LAS VEGAS--It's not surprising to hear that an Elder Scrolls V: Skyrim player spent 75 hours playing the game. It's a little more surprising to hear that's what the average Elder Scrolls V: Skyrim player spent in Bethesda's open-ended role-playing game.
Delivering the opening keynote address of the 2012 D.I.C.E. Summit tonight, Bethesda Game Studios creative director Todd Howard said the average Skyrim playtime for the PC version of the game was 75 hours. That's not exactly a small sample set, either, as Howard said multiple millions of people had picked up the PC edition of Skyrim. Combined with the console versions, Skyrim has sold more than 10 million copies, Howard said.
Beyond that, Howard also showed off a video clip compiling some last-minute work on the game. Once development on Skyrim was essentially complete, Bethesda gave its developers a week to work on whatever they wanted, provided it could be put into the game. The week that followed was among the most creative and productive in company history, he said, with a host of new features being tossed into the game.
Among the week's additions were seasonal foliage, spears, dramatic camera angles for magic and ranged combat kills, hanging structures and moving platforms in dungeons, dragon mounts, mounted combat, goblins, spell combinations, the ability to build a home, and even Kinect speech recognition for spells. Unfortunately, Howard was vague about how the new features could be added to Skyrim, saying it might be downloadable content packs, or possibly free downloads.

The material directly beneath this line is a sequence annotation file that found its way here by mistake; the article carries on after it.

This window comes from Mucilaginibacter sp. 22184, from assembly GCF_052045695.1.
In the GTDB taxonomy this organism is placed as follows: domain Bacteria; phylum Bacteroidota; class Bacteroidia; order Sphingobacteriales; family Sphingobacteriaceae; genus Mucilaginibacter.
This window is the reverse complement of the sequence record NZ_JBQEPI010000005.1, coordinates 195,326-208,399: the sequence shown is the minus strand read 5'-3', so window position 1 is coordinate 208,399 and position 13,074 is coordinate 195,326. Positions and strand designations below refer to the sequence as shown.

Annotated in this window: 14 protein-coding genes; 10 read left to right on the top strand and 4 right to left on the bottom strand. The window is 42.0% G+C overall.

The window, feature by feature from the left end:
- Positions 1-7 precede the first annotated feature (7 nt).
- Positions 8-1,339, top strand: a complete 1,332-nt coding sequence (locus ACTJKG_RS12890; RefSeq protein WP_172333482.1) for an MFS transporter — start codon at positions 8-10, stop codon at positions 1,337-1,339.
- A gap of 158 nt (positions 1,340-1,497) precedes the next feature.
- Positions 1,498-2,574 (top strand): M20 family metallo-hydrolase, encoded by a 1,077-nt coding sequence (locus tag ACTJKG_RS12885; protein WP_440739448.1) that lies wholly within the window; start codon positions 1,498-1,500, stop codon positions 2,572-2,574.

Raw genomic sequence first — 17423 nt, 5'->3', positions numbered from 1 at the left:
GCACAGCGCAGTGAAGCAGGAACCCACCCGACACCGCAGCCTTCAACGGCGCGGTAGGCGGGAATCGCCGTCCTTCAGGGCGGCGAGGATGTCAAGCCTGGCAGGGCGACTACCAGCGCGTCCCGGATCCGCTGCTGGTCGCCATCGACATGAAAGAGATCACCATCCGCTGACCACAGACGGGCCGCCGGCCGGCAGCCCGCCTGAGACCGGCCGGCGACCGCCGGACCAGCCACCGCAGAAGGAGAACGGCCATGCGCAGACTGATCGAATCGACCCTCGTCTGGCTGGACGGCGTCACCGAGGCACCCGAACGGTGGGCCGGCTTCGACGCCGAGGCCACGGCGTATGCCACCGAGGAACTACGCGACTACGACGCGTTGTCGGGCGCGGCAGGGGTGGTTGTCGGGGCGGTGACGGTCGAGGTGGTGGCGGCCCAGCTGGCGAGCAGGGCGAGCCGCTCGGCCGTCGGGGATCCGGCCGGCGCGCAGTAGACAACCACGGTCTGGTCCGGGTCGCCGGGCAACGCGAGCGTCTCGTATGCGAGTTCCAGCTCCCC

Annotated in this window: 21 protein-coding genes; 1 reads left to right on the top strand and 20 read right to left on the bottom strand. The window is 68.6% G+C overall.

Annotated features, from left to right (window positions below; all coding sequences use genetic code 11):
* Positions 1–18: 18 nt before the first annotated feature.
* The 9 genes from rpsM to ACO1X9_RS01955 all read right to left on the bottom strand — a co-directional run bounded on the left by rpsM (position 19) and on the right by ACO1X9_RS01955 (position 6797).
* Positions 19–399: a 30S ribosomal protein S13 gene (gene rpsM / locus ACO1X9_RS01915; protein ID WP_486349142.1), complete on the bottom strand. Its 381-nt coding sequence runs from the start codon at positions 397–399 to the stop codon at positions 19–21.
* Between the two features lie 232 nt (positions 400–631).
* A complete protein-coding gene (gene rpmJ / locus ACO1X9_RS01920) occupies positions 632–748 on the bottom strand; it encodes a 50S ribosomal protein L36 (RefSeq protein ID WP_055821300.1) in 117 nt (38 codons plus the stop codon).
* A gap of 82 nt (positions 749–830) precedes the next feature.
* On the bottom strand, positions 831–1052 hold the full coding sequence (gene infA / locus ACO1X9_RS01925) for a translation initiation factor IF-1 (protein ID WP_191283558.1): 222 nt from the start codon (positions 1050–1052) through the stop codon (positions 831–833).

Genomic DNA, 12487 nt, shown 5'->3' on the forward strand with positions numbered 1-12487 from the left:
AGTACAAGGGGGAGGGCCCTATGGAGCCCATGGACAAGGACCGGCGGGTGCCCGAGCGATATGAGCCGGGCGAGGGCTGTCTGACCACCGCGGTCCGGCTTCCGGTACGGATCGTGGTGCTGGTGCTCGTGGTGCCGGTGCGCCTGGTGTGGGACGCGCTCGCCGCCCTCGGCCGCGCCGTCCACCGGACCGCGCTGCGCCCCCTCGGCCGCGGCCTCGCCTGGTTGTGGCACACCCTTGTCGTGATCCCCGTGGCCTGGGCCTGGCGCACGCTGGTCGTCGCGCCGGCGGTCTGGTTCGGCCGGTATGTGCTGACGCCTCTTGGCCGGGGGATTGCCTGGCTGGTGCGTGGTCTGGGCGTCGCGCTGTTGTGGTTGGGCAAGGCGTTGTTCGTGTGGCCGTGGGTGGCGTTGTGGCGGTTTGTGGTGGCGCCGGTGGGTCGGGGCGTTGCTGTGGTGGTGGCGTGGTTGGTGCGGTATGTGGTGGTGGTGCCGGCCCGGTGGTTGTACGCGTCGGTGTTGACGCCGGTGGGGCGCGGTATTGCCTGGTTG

The keynote address--which is available to watch in its entirety on GameSpot--covered a variety of subjects, from Bethesda's design philosophy to the reasons Howard believes this is a golden age of gaming.
The D.I.C.E. Summit (Design, Innovate, Communicate, Entertain) is a once yearly conference dedicated to exploring approaches to the creative process and artistic expression as they uniquely apply to the development of interactive entertainment. It is organized by the Academy of Interactive Arts and Sciences and hosts the annual Interactive Achievement Awards, which celebrate the best games of the past year, as voted by AIAS members. Comedian Jay Mohr will return to host the awards show--which takes place on February 9.
For more, check out GameSpot's coverage page, which will feature full video of every panel and keynote address from the 2012 D.I.C.E. Summit.